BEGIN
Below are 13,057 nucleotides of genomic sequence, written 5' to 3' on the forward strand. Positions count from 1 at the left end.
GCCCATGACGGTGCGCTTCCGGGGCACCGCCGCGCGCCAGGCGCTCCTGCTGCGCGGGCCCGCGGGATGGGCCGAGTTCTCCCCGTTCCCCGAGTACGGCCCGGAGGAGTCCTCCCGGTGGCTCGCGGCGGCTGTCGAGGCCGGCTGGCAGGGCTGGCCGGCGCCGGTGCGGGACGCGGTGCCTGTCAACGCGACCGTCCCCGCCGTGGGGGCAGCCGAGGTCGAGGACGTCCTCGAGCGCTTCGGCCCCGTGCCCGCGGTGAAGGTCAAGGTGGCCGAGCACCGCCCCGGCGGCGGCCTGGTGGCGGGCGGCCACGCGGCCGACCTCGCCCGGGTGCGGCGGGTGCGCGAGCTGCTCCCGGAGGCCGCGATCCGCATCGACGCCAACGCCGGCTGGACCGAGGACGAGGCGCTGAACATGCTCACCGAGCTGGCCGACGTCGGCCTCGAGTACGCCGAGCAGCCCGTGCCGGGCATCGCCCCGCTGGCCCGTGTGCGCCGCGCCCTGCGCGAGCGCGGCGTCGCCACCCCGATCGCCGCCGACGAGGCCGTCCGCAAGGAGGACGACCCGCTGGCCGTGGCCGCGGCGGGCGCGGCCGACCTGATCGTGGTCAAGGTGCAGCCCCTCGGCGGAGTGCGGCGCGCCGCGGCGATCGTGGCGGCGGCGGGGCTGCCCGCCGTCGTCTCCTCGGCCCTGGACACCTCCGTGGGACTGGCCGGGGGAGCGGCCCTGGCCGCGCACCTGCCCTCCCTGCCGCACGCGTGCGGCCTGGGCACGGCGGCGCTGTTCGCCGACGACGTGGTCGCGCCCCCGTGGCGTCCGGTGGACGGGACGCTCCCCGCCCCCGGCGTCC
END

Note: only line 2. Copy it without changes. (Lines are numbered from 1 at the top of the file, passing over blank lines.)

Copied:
GCCCATGACGGTGCGCTTCCGGGGCACCGCCGCGCGCCAGGCGCTCCTGCTGCGCGGGCCCGCGGGATGGGCCGAGTTCTCCCCGTTCCCCGAGTACGGCCCGGAGGAGTCCTCCCGGTGGCTCGCGGCGGCTGTCGAGGCCGGCTGGCAGGGCTGGCCGGCGCCGGTGCGGGACGCGGTGCCTGTCAACGCGACCGTCCCCGCCGTGGGGGCAGCCGAGGTCGAGGACGTCCTCGAGCGCTTCGGCCCCGTGCCCGCGGTGAAGGTCAAGGTGGCCGAGCACCGCCCCGGCGGCGGCCTGGTGGCGGGCGGCCACGCGGCCGACCTCGCCCGGGTGCGGCGGGTGCGCGAGCTGCTCCCGGAGGCCGCGATCCGCATCGACGCCAACGCCGGCTGGACCGAGGACGAGGCGCTGAACATGCTCACCGAGCTGGCCGACGTCGGCCTCGAGTACGCCGAGCAGCCCGTGCCGGGCATCGCCCCGCTGGCCCGTGTGCGCCGCGCCCTGCGCGAGCGCGGCGTCGCCACCCCGATCGCCGCCGACGAGGCCGTCCGCAAGGAGGACGACCCGCTGGCCGTGGCCGCGGCGGGCGCGGCCGACCTGATCGTGGTCAAGGTGCAGCCCCTCGGCGGAGTGCGGCGCGCCGCGGCGATCGTGGCGGCGGCGGGGCTGCCCGCCGTCGTCTCCTCGGCCCTGGACACCTCCGTGGGACTGGCCGGGGGAGCGGCCCTGGCCGCGCACCTGCCCTCCCTGCCGCACGCGTGCGGCCTGGGCACGGCGGCGCTGTTCGCCGACGACGTGGTCGCGCCCCCGTGGCGTCCGGTGGACGGGACGCTCCCCGCCCCCGGCGTCC